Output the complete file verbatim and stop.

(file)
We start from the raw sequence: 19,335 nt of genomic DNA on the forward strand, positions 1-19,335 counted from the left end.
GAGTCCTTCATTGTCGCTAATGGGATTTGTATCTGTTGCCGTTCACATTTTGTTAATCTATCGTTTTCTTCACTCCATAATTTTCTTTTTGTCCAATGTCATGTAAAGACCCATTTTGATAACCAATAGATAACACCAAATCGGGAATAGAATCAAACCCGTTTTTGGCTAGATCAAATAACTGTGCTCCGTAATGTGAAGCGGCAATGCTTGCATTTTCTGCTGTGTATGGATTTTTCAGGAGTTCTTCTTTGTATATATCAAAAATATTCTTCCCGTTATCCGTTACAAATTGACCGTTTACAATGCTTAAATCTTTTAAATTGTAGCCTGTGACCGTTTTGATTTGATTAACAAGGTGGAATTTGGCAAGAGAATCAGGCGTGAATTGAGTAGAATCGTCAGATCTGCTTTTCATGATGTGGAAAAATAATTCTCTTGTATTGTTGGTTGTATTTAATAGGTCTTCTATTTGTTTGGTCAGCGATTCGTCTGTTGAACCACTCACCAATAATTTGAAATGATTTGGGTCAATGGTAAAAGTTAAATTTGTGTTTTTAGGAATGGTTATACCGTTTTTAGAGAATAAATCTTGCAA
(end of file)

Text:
We start from the raw sequence: 19,335 nt of genomic DNA on the forward strand, positions 1-19,335 counted from the left end.
GAGTCCTTCATTGTCGCTAATGGGATTTGTATCTGTTGCCGTTCACATTTTGTTAATCTATCGTTTTCTTCACTCCATAATTTTCTTTTTGTCCAATGTCATGTAAAGACCCATTTTGATAACCAATAGATAACACCAAATCGGGAATAGAATCAAACCCGTTTTTGGCTAGATCAAATAACTGTGCTCCGTAATGTGAAGCGGCAATGCTTGCATTTTCTGCTGTGTATGGATTTTTCAGGAGTTCTTCTTTGTATATATCAAAAATATTCTTCCCGTTATCCGTTACAAATTGACCGTTTACAATGCTTAAATCTTTTAAATTGTAGCCTGTGACCGTTTTGATTTGATTAACAAGGTGGAATTTGGCAAGAGAATCAGGCGTGAATTGAGTAGAATCGTCAGATCTGCTTTTCATGATGTGGAAAAATAATTCTCTTGTATTGTTGGTTGTATTTAATAGGTCTTCTATTTGTTTGGTCAGCGATTCGTCTGTTGAACCACTCACCAATAATTTGAAATGATTTGGGTCAATGGTAAAAGTTAAATTTGTGTTTTTAGGAATGGTTATACCGTTTTTAGAGAATAAATCTTGCAA